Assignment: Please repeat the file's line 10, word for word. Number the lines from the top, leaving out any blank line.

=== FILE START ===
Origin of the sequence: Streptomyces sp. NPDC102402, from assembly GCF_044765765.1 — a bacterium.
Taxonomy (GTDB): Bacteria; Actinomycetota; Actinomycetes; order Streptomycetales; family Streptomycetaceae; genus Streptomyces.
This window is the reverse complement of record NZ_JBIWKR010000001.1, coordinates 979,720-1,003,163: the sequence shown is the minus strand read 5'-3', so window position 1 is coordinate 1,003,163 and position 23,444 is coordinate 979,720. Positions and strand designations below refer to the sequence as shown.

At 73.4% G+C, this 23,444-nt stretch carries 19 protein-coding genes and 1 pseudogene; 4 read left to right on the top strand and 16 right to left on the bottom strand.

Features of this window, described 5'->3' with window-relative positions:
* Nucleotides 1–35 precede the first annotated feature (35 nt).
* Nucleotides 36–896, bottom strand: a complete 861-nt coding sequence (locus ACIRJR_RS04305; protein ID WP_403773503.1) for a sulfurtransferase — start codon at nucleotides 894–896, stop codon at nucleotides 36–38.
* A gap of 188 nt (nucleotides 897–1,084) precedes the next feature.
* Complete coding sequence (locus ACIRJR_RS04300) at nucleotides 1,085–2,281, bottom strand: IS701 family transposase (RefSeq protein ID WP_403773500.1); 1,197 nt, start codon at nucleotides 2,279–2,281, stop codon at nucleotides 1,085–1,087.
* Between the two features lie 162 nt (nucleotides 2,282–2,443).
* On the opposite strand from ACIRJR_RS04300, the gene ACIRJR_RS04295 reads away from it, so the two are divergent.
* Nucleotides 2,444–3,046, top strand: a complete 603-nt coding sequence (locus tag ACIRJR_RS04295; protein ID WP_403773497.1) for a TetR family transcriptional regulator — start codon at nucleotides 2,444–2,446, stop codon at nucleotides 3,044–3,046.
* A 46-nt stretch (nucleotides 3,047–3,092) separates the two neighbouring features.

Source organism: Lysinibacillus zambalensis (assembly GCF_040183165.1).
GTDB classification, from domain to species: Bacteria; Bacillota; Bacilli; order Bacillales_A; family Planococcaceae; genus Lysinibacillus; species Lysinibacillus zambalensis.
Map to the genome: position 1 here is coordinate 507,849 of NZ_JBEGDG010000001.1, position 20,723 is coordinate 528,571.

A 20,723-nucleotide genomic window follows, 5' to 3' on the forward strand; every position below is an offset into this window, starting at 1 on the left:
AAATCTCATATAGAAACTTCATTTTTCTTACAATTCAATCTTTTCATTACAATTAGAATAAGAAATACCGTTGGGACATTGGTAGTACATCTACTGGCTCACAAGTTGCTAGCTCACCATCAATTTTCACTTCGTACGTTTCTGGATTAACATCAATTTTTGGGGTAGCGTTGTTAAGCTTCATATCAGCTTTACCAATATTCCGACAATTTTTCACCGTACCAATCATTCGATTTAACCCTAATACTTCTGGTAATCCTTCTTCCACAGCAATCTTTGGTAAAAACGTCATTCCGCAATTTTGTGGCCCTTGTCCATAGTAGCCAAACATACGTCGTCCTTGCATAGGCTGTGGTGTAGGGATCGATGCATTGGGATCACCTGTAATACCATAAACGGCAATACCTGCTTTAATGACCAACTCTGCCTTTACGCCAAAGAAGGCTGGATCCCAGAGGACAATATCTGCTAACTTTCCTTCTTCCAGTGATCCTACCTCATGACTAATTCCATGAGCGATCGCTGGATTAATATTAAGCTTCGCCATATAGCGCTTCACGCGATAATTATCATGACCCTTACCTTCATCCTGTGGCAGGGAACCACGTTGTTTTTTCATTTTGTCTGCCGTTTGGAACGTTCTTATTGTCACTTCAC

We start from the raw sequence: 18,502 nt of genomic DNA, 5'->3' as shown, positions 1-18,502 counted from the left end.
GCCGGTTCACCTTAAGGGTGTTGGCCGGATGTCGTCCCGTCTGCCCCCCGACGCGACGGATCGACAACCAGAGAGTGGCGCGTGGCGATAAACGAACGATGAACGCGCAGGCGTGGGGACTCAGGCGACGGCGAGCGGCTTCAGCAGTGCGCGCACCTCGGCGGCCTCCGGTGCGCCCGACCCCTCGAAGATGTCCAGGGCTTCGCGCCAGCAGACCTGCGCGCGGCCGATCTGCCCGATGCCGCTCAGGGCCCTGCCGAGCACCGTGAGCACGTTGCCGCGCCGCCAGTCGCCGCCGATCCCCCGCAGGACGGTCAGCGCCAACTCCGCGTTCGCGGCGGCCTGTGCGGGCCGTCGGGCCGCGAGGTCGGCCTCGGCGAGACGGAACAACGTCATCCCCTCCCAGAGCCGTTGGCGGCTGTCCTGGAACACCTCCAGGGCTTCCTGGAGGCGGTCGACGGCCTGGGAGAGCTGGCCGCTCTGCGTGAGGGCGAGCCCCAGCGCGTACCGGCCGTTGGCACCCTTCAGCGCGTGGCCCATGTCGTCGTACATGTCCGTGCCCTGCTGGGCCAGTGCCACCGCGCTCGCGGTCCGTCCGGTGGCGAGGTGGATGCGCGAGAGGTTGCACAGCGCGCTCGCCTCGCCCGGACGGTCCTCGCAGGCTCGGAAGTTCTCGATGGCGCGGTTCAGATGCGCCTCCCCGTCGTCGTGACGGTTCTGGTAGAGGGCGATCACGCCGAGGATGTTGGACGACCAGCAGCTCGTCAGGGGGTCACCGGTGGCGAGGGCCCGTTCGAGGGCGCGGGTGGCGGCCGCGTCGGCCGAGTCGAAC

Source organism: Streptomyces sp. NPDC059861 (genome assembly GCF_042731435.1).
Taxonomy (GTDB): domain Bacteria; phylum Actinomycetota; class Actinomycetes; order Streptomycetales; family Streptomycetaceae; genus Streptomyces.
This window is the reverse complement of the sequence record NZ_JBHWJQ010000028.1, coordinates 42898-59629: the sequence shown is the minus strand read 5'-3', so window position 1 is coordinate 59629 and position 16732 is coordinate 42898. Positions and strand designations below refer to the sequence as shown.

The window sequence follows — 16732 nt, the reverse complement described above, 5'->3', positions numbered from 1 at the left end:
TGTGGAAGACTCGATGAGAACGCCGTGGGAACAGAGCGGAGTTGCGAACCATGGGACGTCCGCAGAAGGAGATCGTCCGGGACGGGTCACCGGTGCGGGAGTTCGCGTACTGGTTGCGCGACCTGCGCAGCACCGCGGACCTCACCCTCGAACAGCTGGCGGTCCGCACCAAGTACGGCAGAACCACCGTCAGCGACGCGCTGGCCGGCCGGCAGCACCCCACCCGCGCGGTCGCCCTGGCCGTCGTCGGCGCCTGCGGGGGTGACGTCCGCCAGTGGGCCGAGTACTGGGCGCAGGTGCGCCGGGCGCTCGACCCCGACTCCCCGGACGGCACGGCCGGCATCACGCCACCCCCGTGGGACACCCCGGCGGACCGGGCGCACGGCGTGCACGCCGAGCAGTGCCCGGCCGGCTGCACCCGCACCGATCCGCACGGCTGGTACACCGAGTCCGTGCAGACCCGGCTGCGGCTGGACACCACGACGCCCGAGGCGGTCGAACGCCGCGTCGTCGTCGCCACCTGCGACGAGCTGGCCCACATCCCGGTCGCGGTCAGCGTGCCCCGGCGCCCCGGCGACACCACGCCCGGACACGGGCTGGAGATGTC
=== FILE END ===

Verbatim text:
* Between the two features lie 162 nt (nucleotides 2,282–2,443).